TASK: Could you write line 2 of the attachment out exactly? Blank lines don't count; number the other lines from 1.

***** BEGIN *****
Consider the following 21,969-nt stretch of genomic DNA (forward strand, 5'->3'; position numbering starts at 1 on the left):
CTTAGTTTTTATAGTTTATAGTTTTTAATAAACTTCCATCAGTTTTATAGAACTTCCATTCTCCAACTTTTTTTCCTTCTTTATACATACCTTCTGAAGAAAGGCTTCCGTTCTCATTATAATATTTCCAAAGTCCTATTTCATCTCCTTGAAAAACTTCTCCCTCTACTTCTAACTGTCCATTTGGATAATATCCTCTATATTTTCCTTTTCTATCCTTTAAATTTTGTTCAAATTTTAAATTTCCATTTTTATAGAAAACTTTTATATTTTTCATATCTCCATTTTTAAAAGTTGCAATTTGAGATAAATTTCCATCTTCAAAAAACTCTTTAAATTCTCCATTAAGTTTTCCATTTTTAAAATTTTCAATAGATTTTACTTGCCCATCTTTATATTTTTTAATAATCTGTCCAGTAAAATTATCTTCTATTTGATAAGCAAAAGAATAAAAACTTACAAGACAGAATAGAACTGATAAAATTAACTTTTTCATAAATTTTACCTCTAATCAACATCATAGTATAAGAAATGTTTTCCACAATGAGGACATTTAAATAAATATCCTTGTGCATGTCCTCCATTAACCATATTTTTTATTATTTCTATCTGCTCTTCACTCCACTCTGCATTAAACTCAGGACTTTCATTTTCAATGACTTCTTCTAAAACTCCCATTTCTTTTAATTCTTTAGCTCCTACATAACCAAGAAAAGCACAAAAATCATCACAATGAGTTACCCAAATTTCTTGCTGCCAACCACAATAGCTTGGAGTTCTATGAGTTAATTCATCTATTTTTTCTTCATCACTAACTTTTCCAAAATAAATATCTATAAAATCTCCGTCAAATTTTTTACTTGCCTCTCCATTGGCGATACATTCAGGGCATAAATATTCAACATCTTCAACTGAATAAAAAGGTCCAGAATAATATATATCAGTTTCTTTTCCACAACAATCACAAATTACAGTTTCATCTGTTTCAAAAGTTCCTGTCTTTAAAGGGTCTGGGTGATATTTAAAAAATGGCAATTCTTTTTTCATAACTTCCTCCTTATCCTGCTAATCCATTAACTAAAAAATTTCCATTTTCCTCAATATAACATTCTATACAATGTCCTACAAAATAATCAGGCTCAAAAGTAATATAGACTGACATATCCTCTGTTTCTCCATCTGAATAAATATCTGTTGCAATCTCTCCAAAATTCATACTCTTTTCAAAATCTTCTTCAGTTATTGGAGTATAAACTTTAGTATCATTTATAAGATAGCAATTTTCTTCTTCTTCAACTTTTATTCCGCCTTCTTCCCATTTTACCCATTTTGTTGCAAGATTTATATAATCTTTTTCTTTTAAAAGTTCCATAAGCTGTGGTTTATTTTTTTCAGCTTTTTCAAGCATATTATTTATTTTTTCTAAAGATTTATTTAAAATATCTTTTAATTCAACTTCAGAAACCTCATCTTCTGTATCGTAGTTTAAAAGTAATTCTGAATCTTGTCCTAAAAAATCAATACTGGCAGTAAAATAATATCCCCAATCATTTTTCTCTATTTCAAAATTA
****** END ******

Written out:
CTTAGTTTTTATAGTTTATAGTTTTTAATAAACTTCCATCAGTTTTATAGAACTTCCATTCTCCAACTTTTTTTCCTTCTTTATACATACCTTCTGAAGAAAGGCTTCCGTTCTCATTATAATATTTCCAAAGTCCTATTTCATCTCCTTGAAAAACTTCTCCCTCTACTTCTAACTGTCCATTTGGATAATATCCTCTATATTTTCCTTTTCTATCCTTTAAATTTTGTTCAAATTTTAAATTTCCATTTTTATAGAAAACTTTTATATTTTTCATATCTCCATTTTTAAAAGTTGCAATTTGAGATAAATTTCCATCTTCAAAAAACTCTTTAAATTCTCCATTAAGTTTTCCATTTTTAAAATTTTCAATAGATTTTACTTGCCCATCTTTATATTTTTTAATAATCTGTCCAGTAAAATTATCTTCTATTTGATAAGCAAAAGAATAAAAACTTACAAGACAGAATAGAACTGATAAAATTAACTTTTTCATAAATTTTACCTCTAATCAACATCATAGTATAAGAAATGTTTTCCACAATGAGGACATTTAAATAAATATCCTTGTGCATGTCCTCCATTAACCATATTTTTTATTATTTCTATCTGCTCTTCACTCCACTCTGCATTAAACTCAGGACTTTCATTTTCAATGACTTCTTCTAAAACTCCCATTTCTTTTAATTCTTTAGCTCCTACATAACCAAGAAAAGCACAAAAATCATCACAATGAGTTACCCAAATTTCTTGCTGCCAACCACAATAGCTTGGAGTTCTATGAGTTAATTCATCTATTTTTTCTTCATCACTAACTTTTCCAAAATAAATATCTATAAAATCTCCGTCAAATTTTTTACTTGCCTCTCCATTGGCGATACATTCAGGGCATAAATATTCAACATCTTCAACTGAATAAAAAGGTCCAGAATAATATATATCAGTTTCTTTTCCACAACAATCACAAATTACAGTTTCATCTGTTTCAAAAGTTCCTGTCTTTAAAGGGTCTGGGTGATATTTAAAAAATGGCAATTCTTTTTTCATAACTTCCTCCTTATCCTGCTAATCCATTAACTAAAAAATTTCCATTTTCCTCAATATAACATTCTATACAATGTCCTACAAAATAATCAGGCTCAAAAGTAATATAGACTGACATATCCTCTGTTTCTCCATCTGAATAAATATCTGTTGCAATCTCTCCAAAATTCATACTCTTTTCAAAATCTTCTTCAGTTATTGGAGTATAAACTTTAGTATCATTTATAAGATAGCAATTTTCTTCTTCTTCAACTTTTATTCCGCCTTCTTCCCATTTTACCCATTTTGTTGCAAGATTTATATAATCTTTTTCTTTTAAAAGTTCCATAAGCTGTGGTTTATTTTTTTCAGCTTTTTCAAGCATATTATTTATTTTTTCTAAAGATTTATTTAAAATATCTTTTAATTCAACTTCAGAAACCTCATCTTCTGTATCGTAGTTTAAAAGTAATTCTGAATCTTGTCCTAAAAAATCAATACTGGCAGTAAAATAATATCCCCAATCATTTTTCTCTATTTCAAAATTA